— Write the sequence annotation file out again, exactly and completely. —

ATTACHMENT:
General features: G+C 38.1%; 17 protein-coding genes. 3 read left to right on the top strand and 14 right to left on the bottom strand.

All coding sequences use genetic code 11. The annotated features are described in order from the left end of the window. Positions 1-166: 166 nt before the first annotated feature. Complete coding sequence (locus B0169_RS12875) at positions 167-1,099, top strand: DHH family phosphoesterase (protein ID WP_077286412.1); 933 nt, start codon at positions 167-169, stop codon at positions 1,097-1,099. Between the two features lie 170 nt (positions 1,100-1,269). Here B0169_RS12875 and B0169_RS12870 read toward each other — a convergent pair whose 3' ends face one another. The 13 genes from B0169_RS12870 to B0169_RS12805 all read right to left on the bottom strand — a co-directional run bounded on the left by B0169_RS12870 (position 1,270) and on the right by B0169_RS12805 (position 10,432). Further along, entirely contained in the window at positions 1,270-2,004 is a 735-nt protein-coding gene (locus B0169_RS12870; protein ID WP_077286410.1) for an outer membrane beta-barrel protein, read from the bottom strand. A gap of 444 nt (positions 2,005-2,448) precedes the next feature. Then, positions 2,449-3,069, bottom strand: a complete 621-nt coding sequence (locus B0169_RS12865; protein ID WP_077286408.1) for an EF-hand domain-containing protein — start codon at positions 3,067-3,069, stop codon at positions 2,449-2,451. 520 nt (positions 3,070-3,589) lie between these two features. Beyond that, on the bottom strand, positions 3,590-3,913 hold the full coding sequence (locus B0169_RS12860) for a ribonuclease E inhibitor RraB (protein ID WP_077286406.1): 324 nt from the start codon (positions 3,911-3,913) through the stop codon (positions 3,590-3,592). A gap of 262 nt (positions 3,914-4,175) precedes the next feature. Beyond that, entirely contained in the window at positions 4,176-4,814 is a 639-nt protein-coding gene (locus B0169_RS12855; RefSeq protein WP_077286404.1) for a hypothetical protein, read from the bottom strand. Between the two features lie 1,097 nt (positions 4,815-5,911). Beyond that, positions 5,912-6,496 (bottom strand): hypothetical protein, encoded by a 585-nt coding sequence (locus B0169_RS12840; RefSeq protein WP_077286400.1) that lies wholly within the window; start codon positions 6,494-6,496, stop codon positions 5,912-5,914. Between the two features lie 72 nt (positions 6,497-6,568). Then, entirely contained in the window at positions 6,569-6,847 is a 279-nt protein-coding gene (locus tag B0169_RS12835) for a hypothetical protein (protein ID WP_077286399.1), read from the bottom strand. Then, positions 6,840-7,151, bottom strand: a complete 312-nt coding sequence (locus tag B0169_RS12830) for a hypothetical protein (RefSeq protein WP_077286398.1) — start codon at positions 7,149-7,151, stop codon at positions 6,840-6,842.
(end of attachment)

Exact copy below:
General features: G+C 38.1%; 17 protein-coding genes. 3 read left to right on the top strand and 14 right to left on the bottom strand.

All coding sequences use genetic code 11. The annotated features are described in order from the left end of the window. Positions 1-166: 166 nt before the first annotated feature. Complete coding sequence (locus B0169_RS12875) at positions 167-1,099, top strand: DHH family phosphoesterase (protein ID WP_077286412.1); 933 nt, start codon at positions 167-169, stop codon at positions 1,097-1,099. Between the two features lie 170 nt (positions 1,100-1,269). Here B0169_RS12875 and B0169_RS12870 read toward each other — a convergent pair whose 3' ends face one another. The 13 genes from B0169_RS12870 to B0169_RS12805 all read right to left on the bottom strand — a co-directional run bounded on the left by B0169_RS12870 (position 1,270) and on the right by B0169_RS12805 (position 10,432). Further along, entirely contained in the window at positions 1,270-2,004 is a 735-nt protein-coding gene (locus B0169_RS12870; protein ID WP_077286410.1) for an outer membrane beta-barrel protein, read from the bottom strand. A gap of 444 nt (positions 2,005-2,448) precedes the next feature. Then, positions 2,449-3,069, bottom strand: a complete 621-nt coding sequence (locus B0169_RS12865; protein ID WP_077286408.1) for an EF-hand domain-containing protein — start codon at positions 3,067-3,069, stop codon at positions 2,449-2,451. 520 nt (positions 3,070-3,589) lie between these two features. Beyond that, on the bottom strand, positions 3,590-3,913 hold the full coding sequence (locus B0169_RS12860) for a ribonuclease E inhibitor RraB (protein ID WP_077286406.1): 324 nt from the start codon (positions 3,911-3,913) through the stop codon (positions 3,590-3,592). A gap of 262 nt (positions 3,914-4,175) precedes the next feature. Beyond that, entirely contained in the window at positions 4,176-4,814 is a 639-nt protein-coding gene (locus B0169_RS12855; RefSeq protein WP_077286404.1) for a hypothetical protein, read from the bottom strand. Between the two features lie 1,097 nt (positions 4,815-5,911). Beyond that, positions 5,912-6,496 (bottom strand): hypothetical protein, encoded by a 585-nt coding sequence (locus B0169_RS12840; RefSeq protein WP_077286400.1) that lies wholly within the window; start codon positions 6,494-6,496, stop codon positions 5,912-5,914. Between the two features lie 72 nt (positions 6,497-6,568). Then, entirely contained in the window at positions 6,569-6,847 is a 279-nt protein-coding gene (locus tag B0169_RS12835) for a hypothetical protein (protein ID WP_077286399.1), read from the bottom strand. Then, positions 6,840-7,151, bottom strand: a complete 312-nt coding sequence (locus tag B0169_RS12830) for a hypothetical protein (RefSeq protein WP_077286398.1) — start codon at positions 7,149-7,151, stop codon at positions 6,840-6,842.